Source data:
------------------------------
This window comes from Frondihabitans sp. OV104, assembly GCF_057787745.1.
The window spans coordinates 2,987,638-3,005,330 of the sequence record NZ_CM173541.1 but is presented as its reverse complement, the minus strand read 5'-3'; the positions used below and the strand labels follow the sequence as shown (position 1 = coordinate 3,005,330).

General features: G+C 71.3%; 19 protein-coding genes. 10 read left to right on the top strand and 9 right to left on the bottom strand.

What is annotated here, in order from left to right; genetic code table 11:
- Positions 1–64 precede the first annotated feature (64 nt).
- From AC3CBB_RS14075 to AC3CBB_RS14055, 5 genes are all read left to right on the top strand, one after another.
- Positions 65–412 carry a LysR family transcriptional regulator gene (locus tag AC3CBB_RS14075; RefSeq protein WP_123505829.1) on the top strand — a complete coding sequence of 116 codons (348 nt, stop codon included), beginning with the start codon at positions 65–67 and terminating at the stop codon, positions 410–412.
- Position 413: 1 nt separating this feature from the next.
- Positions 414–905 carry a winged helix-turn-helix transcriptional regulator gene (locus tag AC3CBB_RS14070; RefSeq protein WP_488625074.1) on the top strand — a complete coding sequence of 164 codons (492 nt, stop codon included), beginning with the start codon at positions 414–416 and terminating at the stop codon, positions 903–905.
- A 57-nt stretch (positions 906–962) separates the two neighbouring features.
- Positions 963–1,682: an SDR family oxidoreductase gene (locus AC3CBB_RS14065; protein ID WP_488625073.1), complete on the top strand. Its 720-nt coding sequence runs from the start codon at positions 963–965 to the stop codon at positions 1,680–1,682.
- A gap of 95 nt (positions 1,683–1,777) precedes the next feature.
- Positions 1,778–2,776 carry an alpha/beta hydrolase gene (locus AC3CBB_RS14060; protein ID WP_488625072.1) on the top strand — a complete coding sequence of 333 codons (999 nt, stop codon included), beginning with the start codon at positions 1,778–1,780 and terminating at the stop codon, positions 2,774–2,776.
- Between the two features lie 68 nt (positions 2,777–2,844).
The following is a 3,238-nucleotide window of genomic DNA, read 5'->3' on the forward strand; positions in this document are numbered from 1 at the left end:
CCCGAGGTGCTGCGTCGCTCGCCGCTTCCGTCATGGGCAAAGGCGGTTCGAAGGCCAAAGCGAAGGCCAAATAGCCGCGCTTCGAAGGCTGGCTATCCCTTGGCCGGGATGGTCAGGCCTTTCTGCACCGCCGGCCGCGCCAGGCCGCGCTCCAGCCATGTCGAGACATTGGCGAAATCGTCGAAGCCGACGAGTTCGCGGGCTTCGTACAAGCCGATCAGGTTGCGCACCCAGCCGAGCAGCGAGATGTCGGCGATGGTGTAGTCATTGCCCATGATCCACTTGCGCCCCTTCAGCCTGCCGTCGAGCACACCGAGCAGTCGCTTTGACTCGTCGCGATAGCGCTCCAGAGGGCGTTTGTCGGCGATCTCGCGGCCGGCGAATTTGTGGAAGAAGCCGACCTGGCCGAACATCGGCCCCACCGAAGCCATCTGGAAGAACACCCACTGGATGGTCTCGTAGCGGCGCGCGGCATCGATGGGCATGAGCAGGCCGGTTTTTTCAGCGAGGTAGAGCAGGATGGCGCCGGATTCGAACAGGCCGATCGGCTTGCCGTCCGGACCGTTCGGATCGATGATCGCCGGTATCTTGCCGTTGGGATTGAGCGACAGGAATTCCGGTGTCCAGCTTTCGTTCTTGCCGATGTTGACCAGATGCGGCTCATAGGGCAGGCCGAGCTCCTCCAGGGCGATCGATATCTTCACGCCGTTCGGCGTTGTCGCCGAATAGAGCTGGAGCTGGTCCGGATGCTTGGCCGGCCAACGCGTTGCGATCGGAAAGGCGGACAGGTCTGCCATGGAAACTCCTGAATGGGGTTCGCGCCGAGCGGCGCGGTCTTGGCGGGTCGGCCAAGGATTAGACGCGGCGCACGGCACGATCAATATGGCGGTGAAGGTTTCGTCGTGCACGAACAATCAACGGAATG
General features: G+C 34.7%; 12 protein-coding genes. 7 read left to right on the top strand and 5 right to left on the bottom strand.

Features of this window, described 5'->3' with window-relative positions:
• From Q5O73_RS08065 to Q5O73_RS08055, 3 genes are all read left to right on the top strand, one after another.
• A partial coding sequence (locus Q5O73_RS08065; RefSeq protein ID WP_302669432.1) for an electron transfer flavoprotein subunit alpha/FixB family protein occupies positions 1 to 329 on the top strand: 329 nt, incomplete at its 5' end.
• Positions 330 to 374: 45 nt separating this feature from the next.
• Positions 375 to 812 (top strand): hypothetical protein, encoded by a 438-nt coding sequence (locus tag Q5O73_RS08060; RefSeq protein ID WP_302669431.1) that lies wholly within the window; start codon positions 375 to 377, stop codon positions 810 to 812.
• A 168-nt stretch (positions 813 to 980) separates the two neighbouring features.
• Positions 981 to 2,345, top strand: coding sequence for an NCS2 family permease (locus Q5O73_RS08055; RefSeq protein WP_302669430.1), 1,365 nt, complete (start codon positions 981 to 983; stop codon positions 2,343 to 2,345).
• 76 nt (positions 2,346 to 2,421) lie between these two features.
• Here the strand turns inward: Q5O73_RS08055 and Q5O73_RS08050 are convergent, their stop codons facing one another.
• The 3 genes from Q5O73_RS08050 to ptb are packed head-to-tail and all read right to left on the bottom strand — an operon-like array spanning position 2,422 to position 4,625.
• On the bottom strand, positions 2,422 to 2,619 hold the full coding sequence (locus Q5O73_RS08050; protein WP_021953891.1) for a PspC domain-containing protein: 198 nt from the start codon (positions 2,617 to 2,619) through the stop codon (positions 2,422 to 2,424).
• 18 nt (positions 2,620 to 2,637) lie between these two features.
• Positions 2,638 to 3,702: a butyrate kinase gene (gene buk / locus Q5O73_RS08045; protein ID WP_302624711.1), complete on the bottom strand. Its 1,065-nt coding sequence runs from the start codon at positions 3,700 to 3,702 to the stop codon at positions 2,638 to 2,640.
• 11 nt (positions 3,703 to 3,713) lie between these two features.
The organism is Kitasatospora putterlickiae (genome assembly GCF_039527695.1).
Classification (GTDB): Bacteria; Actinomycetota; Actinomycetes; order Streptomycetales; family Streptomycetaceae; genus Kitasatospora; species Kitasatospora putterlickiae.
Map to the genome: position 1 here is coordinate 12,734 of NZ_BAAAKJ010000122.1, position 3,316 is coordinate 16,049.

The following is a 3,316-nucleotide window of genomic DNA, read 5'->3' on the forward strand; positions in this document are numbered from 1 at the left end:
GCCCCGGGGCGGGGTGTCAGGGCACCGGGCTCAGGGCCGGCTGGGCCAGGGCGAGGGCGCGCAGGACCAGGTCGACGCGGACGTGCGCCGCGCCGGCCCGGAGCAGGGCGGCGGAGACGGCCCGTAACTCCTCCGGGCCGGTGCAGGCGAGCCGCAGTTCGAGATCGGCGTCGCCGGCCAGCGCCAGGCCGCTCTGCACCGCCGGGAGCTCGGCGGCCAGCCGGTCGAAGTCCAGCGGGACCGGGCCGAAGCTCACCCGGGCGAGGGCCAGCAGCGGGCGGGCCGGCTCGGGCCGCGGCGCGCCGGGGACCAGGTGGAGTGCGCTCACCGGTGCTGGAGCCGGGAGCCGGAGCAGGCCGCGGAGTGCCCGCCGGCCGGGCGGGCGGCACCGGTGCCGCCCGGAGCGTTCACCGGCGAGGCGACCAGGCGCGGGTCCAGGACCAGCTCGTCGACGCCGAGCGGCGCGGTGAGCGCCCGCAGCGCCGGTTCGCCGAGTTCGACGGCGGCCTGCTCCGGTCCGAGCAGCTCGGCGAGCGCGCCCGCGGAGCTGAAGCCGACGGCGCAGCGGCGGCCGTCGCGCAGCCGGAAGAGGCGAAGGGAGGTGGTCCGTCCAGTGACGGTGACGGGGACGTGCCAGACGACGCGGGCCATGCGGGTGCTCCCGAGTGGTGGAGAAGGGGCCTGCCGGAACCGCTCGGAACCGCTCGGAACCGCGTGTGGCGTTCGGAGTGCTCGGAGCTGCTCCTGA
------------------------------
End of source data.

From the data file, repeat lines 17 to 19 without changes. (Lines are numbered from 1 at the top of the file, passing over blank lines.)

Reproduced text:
General features: G+C 34.7%; 12 protein-coding genes. 7 read left to right on the top strand and 5 right to left on the bottom strand.

Features of this window, described 5'->3' with window-relative positions:
• From Q5O73_RS08065 to Q5O73_RS08055, 3 genes are all read left to right on the top strand, one after another.